“Randy has taken it upon himself to see that the grave sites of Civil War and other veterans are cared for and honored. No one has asked him to do this. No one pays him to do this. He does it because it is the right thing to do. He understands the value of these long gone veterans to the very fabric of our community and is a one-man maintenance crew when it comes to taking care of these men and women and their final resting places. Many would forget.”
In addition Randy has honored local veterans through his work on Faces of Valor and More Faces of Valor.
The Roundtable nomination concluded, “Randy has worked tirelessly to save precious sites related to our local heritage, ranging from Fort Defiance to Camp Boone. He knows this city intimately and is a strong proponent of sharing and preserving our heritage. We cannot think of anyone who deserves this more.”
JoAnn and Glenn Weakley earned the 2009 AHDC Heritage Award for establishing and maintaining Historic Collinsville
In 1974, JoAnn and Glenn Weakley began work on their dream of rebuilding the settlement of Collinsville. They opened Historic Collinsville to the public in 1997.
This living history museum features authentically restored log houses and outbuildings dating from 1830 to 1870. The settlement takes visitors from the earliest “first home” to the expansive big house on the hill with separate kitchen, living and sleeping areas. Each home and outbuilding has been painstakingly restored to its original condition and furnished authentically.
The Weakleys maintain these building and have recruited a group of dedicated volunteers to keep Historic Collinsville open to the public for most of the year. They have also expanded the living history museum to include the Irby-Bumpus Wildlife and Native American Center.
The Weakleys also maintain an active role in the community. JoAnn Weakley was a member of the founding Board of Trustees for the Clarksville Museum and later served as Chair of the Board. Glenn has successfully operated both the 100+ year-old family farm as well as additional acreage he has acquired since moving from Overton County to Montgomery County in 1952.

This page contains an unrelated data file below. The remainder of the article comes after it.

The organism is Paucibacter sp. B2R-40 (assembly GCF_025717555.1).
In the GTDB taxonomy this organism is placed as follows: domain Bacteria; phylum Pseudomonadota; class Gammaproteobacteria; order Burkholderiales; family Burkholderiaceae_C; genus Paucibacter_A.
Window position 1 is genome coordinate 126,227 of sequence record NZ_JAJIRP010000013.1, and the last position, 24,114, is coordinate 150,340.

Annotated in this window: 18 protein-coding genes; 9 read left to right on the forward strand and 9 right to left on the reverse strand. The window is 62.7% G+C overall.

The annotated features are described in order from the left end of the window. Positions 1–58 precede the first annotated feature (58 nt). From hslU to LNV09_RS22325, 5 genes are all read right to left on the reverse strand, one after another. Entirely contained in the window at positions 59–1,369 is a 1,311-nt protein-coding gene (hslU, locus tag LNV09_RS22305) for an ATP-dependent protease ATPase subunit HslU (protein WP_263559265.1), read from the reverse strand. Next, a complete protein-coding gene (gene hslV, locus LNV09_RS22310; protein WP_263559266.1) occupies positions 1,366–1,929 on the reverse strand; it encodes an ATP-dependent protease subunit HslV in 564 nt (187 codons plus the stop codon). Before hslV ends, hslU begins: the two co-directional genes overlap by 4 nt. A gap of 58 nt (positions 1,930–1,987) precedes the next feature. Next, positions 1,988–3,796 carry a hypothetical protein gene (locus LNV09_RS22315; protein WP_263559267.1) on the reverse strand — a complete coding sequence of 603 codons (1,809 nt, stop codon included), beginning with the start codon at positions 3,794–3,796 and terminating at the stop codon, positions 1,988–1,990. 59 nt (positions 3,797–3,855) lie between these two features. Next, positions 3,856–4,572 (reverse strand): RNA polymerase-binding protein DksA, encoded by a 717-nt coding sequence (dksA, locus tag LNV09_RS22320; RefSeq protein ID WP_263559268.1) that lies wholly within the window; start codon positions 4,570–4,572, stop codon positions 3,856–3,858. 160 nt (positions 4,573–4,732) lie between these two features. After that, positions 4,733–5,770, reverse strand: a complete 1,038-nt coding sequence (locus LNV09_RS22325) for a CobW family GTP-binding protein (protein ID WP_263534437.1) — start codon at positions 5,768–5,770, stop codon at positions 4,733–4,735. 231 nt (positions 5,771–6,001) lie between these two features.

Community leader Riley Darnell Honored in 2008 for his lifetime contributions to preserving the city’s historical heritage
Secretary of State Riley C. Darnell has been a central catalyst in preserving the heritage of Clarksville and Montgomery County.
As Tennessee State Senate majority leader in the 1980s, Darnell lent his considerable support to obtain funds for adaptive reuse of historic Harned Hall as a high-tech classroom and office building. Also, Darnell was a robust supporter in launching the Customs House Museum and Cultural Center. When the museum’s success warranted its expansion, Darnell was instrumental in obtaining funding.
Secretary Darnell most recently was a major contributor to our community’s efforts to obtain a $2.2 million TDOT Grant to finance the establishment of the Fort Defiance Historical Park.
Dr. Howard Winn recognized in 2007 for his work in documenting and communicating the area’s local history
Thomas Howard Winn, APSU professor emeritus of history, has been actively involved in preserving the heritage of Clarksville and Montgomery County most of his life.
For more than 30 years, Winn has served on or headed the following heritage related efforts. Winn worked with the initial group to found the Clarksville-Montgomery County Historical Museum, later renamed Customs House Museum. He served as chairman of the Museum Planning Committee, 1981-82, and as chairman of the Board of Trustees for the Clarksville Montgomery County Historical Museum, 1983-1987. The museum opened in 1984.
Winn has served as president of the Montgomery County Historical Society from 1983-1986 and 2001-2002, was a member of the Riverwalk Commission 1987-90, chairman of the Main Street Clarksville Board of Directors (1983), a member of the Regional Historical Zoning Commission (1992-8), for which he also served as chairman from 1994-97.
Winn served on the Clarksville Bicentennial Planning Committee from 1983-84, and was vice-chair of the Homecoming 1986 Steering Committee. He was co-chairman of the “Save Harned Hall Committee” that saved APSU’s oldest building from demolition. It resulted in the adapted reuse as a high-tech classroom and office building, while saving the building’s original facade.
Professor Winn was awarded the Chamber of Commerce Distinguished Faculty Award for Public Service in 1993. He is principal author and editor of the exhibits at the Cumberland River Center. Titled “As the River Flows: A History of the Cumberland River,” this exhibit opened in 1999. Winn was appointed to head the Fort Defiance Park Project Commission, which secured a $2.2 million grant to establish a historical park in North Clarksville.
Winn has published numerous articles on the history of our area appearing in the Tennessee Encyclopedia of History and Culture, Southern Quarterly, Tennessee Historical Quarterly, Encyclopedia of the War of 1812, Tennessee Conservationist, and American National Biography.
Winn has co-authored A History of Austin Peay State University, 1806-2001, researched and wrote chapters in Historic Clarksville: The Bicentennial Story, and coauthored Clarksville Tennessee in the Civil War: A Chronology.